Presidential Kids' Charity

Call to contribute to the Bush bid, and guess who answers?

Governor George W. Bush may be the offspring of a former president, but that doesn't qualify him to raise money for his own presidential bid out of the office of a nonprofit kids' charity in Houston. A Bush solicitation letter sent out last week by controversial fund-raiser Laura S. Rowe would have him doing exactly that.

Rowe, who signed the letter as state co-chair of the Bush Exploratory Committee Inc., urges readers to join her in supporting Bush.

In her letter, Rowe waxes enthusiastically for her man. "One consistent, important thread woven into the fabric of the history of our country is the strength of our leaders. George Bush is certainly no exception. The level of integrity with which he performs his duties on our behalf is unprecedented in the political arena and greatly needed in the White House."

Rowe then pitches for a minimum $1,000 contribution and advises that a hubbie and wife can give $2,000. She concludes by listing the phone number where those who are interested should contact her. "Your immediate response will be greatly appreciated by the governor and myself."

Touched by the eloquence and urgency of the appeal, the Insider hustled to the phone and dialed the number, which was answered by a pleasant-voiced secretary named Cathy.

"Houston Children's Charity," she chirped. Asked how one could contribute to Bush's presidential ambitions, the helpful secretary took our name, phone number and address, and promised to mail Bush fund-raising information to the Press office.

In a later interview, Rowe claimed she used the charity's number in the letter "because I'm there most of the day, so it's the easiest place to reach me."

As for the use of a paid secretary from the nonprofit, she claims Bush committee officials told her she is allowed to use one of her employees an hour a week in the effort.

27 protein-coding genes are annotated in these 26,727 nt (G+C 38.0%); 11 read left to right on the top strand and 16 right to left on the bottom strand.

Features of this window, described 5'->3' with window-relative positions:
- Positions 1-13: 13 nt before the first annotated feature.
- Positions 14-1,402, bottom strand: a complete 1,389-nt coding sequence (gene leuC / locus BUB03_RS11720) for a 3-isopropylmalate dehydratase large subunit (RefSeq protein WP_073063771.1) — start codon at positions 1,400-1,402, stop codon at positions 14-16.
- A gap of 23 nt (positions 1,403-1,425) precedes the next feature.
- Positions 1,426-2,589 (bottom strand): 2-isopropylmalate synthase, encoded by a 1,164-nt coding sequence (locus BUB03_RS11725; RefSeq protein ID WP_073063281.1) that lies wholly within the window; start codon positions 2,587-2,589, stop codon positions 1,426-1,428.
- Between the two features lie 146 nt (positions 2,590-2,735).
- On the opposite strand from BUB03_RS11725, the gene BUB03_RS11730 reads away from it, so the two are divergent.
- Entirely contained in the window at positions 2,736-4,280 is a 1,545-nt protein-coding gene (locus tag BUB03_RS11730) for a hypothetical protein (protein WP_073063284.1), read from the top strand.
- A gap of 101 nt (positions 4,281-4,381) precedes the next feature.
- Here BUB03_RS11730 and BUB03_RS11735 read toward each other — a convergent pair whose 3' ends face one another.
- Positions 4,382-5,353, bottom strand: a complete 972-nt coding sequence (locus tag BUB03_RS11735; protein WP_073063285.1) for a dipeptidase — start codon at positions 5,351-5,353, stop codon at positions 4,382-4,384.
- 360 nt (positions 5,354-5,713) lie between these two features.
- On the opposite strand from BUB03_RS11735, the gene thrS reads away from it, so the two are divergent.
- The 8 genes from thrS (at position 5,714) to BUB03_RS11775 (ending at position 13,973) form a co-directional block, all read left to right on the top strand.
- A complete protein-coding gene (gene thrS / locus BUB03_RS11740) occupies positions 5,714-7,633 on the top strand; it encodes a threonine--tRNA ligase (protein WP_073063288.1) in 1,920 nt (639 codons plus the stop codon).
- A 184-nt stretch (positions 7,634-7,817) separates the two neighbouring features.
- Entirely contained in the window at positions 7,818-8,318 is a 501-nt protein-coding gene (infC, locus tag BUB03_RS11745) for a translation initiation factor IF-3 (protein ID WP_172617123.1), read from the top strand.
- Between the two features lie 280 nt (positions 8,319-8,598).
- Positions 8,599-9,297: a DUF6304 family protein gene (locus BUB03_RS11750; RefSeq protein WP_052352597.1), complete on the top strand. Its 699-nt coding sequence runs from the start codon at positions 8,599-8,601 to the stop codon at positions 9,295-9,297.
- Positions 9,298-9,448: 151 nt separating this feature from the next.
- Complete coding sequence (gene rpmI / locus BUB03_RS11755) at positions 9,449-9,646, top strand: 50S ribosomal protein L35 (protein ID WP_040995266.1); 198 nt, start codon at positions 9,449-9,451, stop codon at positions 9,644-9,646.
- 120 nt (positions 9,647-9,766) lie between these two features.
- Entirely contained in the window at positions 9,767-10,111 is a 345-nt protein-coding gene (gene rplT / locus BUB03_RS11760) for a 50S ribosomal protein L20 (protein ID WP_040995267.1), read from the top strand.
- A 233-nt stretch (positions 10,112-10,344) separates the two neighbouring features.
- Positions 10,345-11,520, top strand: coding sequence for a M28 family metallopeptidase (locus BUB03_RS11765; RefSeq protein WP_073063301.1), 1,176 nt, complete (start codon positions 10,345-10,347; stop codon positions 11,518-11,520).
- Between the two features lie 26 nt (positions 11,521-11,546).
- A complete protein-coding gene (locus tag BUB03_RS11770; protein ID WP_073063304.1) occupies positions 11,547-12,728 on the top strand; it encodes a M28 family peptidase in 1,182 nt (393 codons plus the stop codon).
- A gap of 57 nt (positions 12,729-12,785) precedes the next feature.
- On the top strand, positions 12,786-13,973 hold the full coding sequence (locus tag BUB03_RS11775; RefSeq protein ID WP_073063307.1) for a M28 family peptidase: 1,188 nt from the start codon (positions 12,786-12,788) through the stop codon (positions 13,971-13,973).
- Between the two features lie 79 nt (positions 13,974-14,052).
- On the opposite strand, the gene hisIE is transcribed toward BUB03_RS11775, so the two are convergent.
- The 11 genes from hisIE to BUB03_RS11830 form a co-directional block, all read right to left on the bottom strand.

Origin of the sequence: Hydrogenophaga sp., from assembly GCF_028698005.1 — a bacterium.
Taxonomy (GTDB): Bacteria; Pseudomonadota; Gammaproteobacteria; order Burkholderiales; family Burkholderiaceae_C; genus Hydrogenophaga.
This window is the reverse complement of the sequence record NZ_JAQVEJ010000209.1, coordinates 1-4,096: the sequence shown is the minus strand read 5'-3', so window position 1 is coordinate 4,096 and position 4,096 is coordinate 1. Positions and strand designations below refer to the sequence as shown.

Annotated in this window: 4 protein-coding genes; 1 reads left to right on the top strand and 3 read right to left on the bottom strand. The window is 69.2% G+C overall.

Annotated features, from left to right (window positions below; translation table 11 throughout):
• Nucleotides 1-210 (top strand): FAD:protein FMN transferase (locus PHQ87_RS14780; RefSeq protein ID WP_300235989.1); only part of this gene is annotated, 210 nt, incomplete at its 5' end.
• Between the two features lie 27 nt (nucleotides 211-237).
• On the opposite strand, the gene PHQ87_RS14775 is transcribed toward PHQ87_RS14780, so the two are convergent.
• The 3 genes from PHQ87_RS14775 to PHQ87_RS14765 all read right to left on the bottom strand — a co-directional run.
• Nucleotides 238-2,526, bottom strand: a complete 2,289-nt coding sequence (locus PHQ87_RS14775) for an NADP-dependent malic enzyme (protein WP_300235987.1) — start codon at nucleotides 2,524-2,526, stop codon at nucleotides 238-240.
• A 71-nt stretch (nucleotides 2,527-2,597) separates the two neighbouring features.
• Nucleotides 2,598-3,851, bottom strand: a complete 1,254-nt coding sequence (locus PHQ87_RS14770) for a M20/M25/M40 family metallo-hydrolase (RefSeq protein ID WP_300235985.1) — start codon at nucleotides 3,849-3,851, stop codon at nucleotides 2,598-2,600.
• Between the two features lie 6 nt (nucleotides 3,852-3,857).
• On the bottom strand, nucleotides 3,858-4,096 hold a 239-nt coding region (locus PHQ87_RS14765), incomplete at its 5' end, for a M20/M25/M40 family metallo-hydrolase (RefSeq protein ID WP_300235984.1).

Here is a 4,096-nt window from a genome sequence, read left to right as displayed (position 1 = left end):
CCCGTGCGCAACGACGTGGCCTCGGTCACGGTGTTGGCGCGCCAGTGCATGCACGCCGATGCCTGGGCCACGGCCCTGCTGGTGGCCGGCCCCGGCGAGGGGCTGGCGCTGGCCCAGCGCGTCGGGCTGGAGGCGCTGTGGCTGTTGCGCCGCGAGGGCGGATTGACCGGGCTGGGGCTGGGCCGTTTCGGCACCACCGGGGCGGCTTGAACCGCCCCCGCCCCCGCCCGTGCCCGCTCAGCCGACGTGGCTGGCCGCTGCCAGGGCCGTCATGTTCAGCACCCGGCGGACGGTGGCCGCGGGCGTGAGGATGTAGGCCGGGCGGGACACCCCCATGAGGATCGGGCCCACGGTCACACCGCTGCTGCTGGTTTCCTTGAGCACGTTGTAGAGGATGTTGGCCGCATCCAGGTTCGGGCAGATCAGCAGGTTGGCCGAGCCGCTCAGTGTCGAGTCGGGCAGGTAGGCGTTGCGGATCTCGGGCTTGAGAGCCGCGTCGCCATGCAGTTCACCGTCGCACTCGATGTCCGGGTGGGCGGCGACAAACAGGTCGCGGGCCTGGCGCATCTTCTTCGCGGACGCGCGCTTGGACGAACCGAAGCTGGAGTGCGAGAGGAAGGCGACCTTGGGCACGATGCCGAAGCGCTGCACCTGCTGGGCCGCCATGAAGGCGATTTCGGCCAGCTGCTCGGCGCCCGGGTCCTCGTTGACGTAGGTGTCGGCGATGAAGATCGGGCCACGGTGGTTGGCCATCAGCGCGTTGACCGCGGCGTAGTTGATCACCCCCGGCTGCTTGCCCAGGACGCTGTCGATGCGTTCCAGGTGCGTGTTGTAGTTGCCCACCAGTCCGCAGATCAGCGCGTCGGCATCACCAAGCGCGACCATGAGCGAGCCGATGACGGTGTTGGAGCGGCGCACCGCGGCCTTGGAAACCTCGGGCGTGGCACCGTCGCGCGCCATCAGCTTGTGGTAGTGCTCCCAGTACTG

"The people who are helping me raise the money are all doing it from their homes," explains Rowe, who called from her west Houston home. She said the charity's secretary "takes very few calls and has not even done an hour a week so far."

Rowe seemed blissfully unaware that federal tax law prohibits charitable nonprofits from engaging in partisan political activities and that use of a charity's assets in a political campaign could endanger its tax-exempt status. After agreeing that the office, the phone and the secretary used in soliciting contributions were funded by the children's charity, Rowe grudgingly admitted that it just might constitute improper use of the nonprofit's assets.

"Well, when you put it that way, possibly it is," says Rowe. "Maybe in future letters I should not put that number. I just hadn't thought about it that way."

She paused and then plaintively asked, "Where are you going with this?" Rowe did have a healthy curiosity as to who had tipped off the Insider to her fund-raising escapade.

"I didn't send you a letter," Rowe said, puzzled. "Who sent you a letter?"
Told that mail blitzes are rather hard to keep secret, Rowe backtracked.
"I mean, not that I wanted this to be secret. Heavens no, I'm very proud to be raising money for George Bush."

That's more than you can say for the Bush Exploratory Committee, since Rowe's actions add up to the first embarrassment for the burgeoning Bush presidential machine. The committee has enrolled a small army of volunteer fund-raisers around the country called "Bush Pioneers," of which Rowe is only a foot soldier, despite her use of the deceptive title "state co-chair." It technically applies to over 500 volunteer fund-raisers.

Bush Exploratory Committee spokeswoman Mindy Tucker was quick to disassociate the group from Rowe's actions.

"We send extensive information to all of our volunteer fund-raisers regarding the rules and regulations of federal campaign fund-raising," emphasizes the spokeswoman. "This information includes the directive that no material should be sent out without the committee's approval and that no office phones, fax machines, or other equipment or resources should be used for fund-raising activities."

Tucker adds that she knows little about Rowe's background, other than that she was recruited by another volunteer fund-raiser in Dallas, Dennis Berman. Had the committee checked on Rowe's recent history, members might not have been surprised to find that her fund-raising style is hardly by the book.

The 48-year-old Rowe, the Louisiana-born daughter of a soybean farmer, is no stranger to controversy. Three years ago she resigned under pressure from the staff of the local chapter of the Houston Variety Club, another children's charity. The group's board had split into warring factions over her conduct as director and fund-raiser.

Under Rowe, the charity staged splashy fund-raisers featuring such big-name stars as Frank Sinatra and Liza Minnelli. But the Houston Better Business Bureau criticized it for spending too much money on its lavish fund-raising events and too little on actual charity. Some board members said Rowe tried to justify expensive meal reimbursements by saying they were with her at lunch, when Rowe in fact had been treating her friends and herself to the high life. She dismissed the accusations as simple mistakes caused by faulty record-keeping.

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